MELBOURNE, Australia — Jannik Sinner ended one of Novak Djokovic‘s perfect streaks in an Australian Open upset and then got to relax while Daniil Medvedev rallied from two sets down to beat Alexander Zverev after midnight to secure the other place in the final.
For a self-described tennis fan, everything went Sinner’s way in the semifinals Friday.
The 22-year-old from Italy broke Djokovic’s serve twice in each of the first two sets in a surprisingly lopsided 6-1, 6-2, 6-7 (6), 6-3 victory that ended the 10-time champion’s unbeaten streak in semifinals at Rod Laver Arena.
Almost an hour after missing a match point in the tiebreaker, Sinner converted his second to complete his third win in four head-to-heads since losing to Djokovic in last year’s Wimbledon semifinals.
“I learned a lot from that,” he said of that Wimbledon loss and his subsequent wins. “It gives you a better feeling when you know that you can beat one player.
“The confidence from the end of last year has for sure kept the belief.”
Third-seeded Medvedev appeared down and out after two sets, and was two points from losing in the fourth, but rallied to beat Zverev 5-7, 3-6, 7-6 (4), 7-6 (5), 6-3 after 4 hours, 18 minutes.
“I was a little bit lost, but during the third set I started saying ‘If I lose this match, I just want to be proud of myself,'” said Medvedev, who has lost two finals in Australia, including one from two sets up. “I’m proud of myself.”
Zverev’s run drew attention on and off the court after news emerged that a German court set a trial date in May over an assault allegation dating to 2020. The Olympic gold medalist has denied the accusations since last July when details of the case became public.
After winning the first two sets, Zverev got within a couple of swings of the racket of making a second Grand Slam final. Instead it will be Medvedev, the 2021 US Open champion whose run here included a grueling second-round win that finished at almost 4 in the morning, who will be aiming for a second major title.
Sinner will be the youngest player to contest the men’s final in Australia since Djokovic won the first of his 10 titles in 2008.
A record-extending 11th Australian and 25th major title overall will have to wait for Djokovic.
He hadn’t lost a match at Melbourne Park since a fourth-round exit in 2018, had never lost after reaching the final four, and was on a 33-match winning streak at the season’s first major.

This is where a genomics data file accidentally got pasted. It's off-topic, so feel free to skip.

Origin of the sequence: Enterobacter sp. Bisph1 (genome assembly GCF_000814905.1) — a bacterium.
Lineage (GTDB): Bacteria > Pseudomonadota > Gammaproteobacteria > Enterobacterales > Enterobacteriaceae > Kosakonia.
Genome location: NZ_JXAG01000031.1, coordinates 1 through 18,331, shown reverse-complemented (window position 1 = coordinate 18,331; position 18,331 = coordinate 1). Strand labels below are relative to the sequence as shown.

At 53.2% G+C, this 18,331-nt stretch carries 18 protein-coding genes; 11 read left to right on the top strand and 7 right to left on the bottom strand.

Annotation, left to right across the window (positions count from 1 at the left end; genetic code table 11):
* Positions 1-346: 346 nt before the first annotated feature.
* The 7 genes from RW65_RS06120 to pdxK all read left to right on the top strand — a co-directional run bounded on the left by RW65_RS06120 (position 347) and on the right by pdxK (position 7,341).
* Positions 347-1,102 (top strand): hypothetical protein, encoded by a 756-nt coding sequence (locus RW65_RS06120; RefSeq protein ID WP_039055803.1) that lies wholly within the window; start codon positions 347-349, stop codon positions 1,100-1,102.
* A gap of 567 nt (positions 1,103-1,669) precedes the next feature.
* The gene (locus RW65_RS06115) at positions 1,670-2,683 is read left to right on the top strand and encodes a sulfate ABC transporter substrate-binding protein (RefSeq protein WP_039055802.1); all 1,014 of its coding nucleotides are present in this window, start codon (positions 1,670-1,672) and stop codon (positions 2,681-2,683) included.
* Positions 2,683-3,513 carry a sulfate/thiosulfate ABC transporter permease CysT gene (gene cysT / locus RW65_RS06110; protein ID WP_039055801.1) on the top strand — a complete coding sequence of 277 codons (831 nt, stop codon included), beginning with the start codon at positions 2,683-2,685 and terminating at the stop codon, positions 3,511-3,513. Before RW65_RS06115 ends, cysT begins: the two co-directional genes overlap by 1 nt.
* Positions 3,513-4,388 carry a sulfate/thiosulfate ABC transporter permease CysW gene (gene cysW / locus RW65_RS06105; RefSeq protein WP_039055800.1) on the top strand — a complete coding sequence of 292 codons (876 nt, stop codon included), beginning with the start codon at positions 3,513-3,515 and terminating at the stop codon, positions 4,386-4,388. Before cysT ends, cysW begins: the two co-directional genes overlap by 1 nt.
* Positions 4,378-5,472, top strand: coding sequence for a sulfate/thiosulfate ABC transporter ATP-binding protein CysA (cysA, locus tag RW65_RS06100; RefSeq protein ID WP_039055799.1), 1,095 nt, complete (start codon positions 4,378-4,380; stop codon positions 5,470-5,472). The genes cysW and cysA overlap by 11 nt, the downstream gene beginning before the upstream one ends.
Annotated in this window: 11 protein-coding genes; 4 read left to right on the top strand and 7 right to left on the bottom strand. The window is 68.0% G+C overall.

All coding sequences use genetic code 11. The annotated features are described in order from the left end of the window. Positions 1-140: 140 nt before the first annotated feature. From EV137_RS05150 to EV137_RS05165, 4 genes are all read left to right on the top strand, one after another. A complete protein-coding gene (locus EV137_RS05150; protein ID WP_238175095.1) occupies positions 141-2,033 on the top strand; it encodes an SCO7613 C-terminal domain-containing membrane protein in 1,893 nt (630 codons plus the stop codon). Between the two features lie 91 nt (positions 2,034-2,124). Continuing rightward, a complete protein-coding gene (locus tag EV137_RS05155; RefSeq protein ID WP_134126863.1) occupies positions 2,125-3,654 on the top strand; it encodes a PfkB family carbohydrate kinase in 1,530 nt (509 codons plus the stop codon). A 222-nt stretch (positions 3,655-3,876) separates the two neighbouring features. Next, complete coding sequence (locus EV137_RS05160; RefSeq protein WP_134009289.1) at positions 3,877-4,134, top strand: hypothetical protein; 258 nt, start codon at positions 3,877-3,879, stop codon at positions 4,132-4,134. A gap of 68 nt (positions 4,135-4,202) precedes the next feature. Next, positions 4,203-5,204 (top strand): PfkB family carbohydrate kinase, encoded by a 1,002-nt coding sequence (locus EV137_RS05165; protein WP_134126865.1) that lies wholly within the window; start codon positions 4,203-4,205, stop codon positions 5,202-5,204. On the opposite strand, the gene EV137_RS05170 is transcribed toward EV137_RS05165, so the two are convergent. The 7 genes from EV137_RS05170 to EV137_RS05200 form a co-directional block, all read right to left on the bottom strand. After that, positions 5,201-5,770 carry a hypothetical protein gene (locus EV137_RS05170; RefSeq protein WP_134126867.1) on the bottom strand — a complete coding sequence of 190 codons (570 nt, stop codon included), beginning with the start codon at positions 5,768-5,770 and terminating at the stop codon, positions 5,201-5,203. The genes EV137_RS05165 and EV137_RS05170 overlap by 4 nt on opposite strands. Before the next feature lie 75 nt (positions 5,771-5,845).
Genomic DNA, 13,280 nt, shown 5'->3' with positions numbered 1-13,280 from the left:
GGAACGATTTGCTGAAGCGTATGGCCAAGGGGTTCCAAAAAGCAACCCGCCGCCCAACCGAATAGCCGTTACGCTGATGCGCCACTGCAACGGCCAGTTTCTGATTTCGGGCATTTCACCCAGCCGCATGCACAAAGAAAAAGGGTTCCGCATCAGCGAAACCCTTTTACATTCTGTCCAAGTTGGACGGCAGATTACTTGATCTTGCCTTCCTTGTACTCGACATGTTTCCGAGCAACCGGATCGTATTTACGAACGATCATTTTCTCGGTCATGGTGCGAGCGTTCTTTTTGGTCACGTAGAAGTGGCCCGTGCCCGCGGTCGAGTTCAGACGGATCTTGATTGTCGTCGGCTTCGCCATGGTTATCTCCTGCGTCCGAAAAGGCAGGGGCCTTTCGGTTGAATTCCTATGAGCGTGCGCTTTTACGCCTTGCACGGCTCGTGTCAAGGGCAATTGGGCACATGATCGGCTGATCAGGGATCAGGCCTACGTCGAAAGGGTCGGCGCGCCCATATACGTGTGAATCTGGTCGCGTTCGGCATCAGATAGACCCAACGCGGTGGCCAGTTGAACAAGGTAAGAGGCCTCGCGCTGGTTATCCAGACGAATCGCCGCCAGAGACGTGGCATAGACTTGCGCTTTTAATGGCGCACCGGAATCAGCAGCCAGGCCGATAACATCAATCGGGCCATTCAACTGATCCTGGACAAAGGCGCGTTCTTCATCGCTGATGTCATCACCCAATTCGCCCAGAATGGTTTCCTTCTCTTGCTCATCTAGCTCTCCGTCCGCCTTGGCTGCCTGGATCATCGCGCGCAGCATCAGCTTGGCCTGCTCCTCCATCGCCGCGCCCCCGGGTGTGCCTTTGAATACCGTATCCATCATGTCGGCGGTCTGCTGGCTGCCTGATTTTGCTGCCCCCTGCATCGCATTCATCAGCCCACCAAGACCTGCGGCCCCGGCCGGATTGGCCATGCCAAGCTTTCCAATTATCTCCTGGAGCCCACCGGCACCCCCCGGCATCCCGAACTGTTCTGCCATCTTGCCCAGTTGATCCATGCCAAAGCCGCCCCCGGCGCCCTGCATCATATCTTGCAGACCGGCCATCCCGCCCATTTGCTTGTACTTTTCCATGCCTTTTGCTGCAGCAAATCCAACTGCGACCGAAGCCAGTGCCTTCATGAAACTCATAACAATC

“He’s deservedly in the finals. He outplayed me completely,” Djokovic said. “Look, I was shocked with my level — in a bad way. There was not much I was doing right in the first two sets.
“This is one of the worst Grand Slam matches I’ve ever played — at least that I remember.”
Djokovic didn’t get a look at a break point at all — the first time he’s experienced that in a completed Grand Slam match.
“That stat says a lot,” Djokovic said. “First of all, he was serving very accurately, precise, he was backing his serve very well.
“There’s a lot of negative things that I’ve done on the court today in terms of my game. Everything … was just subpar.”
Sinner took the first two sets in under 1¼ hours in mild afternoon conditions in an astonishing start against a player who lost only one Grand Slam match last year — the Wimbledon final against Alcaraz.
Djokovic, as he so often does, picked up his service percentage, cut down his unforced errors and and upped the pressure in the third.
He was serving at 5-5 and at deuce when play was interrupted briefly while a spectator received medical help in the stands. Djokovic then held serve and saved a match point before taking the set in a tiebreaker.
But he was immediately in trouble again on his serve.
He fended off three break points to hold from 15-40 down in the second game of the fourth but Sinner got a decisive service break in the fourth game, winning five straight points from 40-0 down to take a 3-1 lead.
Continuous chants of “Nole, Nole, Nole, Nole” echoed around Rod Laver Arena between big points from Djokovic fans encouraging their champion, giving it a football vibe.
It helped lift the intensity of both players.
The chair umpire asked spectators three times to keep quiet with Sinner serving for the match.
The loss to Djokovic at Wimbledon has become a turning point in their rivalry. After losing the first three meetings, Sinner won two of the next three — all in November — in the group stage of the ATP Finals in Turin and in the Davis Cup semifinals.
“I think you win the matches not only on that day, you win it because you feel prepared for a good fight,” Sinner said. “After last year, especially end of the year, gave me confidence that I could potentially do some good results in Grand Slams.”
Djokovic, 36, missed his first chance to be just the third person in history to win 11 titles at any Grand Slam event — Rafael Nadal has 14 French Open titles and Margaret Court won 11 women’s titles in Australia.
“This tournament hasn’t been up to my standard … but doesn’t necessarily mean that it’s beginning of the end,” he said. “Let’s see what happens in the rest of the season.”